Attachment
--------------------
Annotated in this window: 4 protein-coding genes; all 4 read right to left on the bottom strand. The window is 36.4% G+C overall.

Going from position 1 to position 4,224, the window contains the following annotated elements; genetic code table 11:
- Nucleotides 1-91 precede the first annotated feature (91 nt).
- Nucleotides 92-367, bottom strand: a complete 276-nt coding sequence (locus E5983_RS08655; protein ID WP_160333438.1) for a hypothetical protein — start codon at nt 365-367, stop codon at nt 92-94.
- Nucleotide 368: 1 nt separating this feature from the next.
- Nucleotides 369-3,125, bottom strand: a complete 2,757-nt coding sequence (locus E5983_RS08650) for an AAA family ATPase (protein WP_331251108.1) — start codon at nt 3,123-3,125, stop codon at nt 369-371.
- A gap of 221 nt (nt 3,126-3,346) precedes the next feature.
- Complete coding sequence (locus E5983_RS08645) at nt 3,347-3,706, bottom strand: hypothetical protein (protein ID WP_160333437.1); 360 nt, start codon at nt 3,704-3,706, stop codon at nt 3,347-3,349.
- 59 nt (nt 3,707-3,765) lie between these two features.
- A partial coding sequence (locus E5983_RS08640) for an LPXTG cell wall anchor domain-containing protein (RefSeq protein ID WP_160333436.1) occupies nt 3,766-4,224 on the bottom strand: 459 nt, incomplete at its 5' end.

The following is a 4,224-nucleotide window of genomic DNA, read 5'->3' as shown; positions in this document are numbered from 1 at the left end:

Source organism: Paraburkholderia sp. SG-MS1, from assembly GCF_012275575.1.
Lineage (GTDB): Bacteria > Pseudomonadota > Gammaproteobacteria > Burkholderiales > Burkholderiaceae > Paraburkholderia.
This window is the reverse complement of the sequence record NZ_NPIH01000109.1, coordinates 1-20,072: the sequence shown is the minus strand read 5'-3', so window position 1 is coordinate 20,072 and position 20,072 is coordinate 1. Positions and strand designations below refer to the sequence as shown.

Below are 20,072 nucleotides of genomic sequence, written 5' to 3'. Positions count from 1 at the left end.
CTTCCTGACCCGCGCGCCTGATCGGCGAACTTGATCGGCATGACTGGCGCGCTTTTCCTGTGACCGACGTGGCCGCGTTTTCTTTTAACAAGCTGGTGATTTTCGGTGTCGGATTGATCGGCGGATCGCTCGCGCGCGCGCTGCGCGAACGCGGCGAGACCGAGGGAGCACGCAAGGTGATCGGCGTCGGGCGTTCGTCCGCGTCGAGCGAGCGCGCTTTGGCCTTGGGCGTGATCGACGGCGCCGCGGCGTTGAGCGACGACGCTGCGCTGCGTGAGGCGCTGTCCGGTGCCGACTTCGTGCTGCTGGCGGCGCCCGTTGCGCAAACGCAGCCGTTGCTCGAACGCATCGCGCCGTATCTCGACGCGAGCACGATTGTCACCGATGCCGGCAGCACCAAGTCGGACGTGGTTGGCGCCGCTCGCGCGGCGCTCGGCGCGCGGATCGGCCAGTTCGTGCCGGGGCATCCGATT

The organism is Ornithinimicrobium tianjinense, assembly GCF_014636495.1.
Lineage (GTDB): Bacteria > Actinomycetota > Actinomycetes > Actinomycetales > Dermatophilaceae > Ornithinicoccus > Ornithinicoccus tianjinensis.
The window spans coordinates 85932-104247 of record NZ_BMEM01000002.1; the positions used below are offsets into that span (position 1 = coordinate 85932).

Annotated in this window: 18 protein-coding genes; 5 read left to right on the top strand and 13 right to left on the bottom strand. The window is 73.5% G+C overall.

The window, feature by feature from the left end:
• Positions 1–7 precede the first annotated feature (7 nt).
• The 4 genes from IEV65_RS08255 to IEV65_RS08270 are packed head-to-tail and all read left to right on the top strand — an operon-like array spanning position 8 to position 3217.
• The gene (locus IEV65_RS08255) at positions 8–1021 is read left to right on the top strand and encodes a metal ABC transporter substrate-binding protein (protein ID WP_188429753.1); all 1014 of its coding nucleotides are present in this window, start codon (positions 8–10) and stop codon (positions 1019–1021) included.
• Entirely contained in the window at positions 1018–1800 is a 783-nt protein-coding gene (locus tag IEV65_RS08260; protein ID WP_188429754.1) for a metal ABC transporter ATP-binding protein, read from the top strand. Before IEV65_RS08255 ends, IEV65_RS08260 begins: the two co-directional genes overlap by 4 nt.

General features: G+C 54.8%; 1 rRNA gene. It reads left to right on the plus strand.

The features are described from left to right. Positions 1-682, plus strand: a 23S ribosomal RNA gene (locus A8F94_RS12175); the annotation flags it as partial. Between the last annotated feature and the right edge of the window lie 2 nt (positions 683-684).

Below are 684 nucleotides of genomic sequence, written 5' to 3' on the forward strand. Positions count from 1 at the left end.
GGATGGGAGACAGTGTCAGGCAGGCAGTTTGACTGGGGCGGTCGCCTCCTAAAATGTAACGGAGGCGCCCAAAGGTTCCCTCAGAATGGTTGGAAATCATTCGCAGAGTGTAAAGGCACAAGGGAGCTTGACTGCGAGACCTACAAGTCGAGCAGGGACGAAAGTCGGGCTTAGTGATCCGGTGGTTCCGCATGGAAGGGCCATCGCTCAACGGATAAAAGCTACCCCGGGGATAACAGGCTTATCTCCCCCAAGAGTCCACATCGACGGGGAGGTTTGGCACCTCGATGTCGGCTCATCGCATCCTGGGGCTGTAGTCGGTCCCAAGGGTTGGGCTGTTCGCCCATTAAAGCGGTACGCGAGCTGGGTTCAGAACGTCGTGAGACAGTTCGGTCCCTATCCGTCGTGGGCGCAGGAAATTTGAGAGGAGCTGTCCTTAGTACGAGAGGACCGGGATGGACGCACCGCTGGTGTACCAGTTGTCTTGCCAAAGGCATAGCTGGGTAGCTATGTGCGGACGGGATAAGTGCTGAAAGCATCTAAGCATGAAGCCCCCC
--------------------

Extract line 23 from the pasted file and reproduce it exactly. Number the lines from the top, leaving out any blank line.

• The 4 genes from IEV65_RS08255 to IEV65_RS08270 are packed head-to-tail and all read left to right on the top strand — an operon-like array spanning position 8 to position 3217.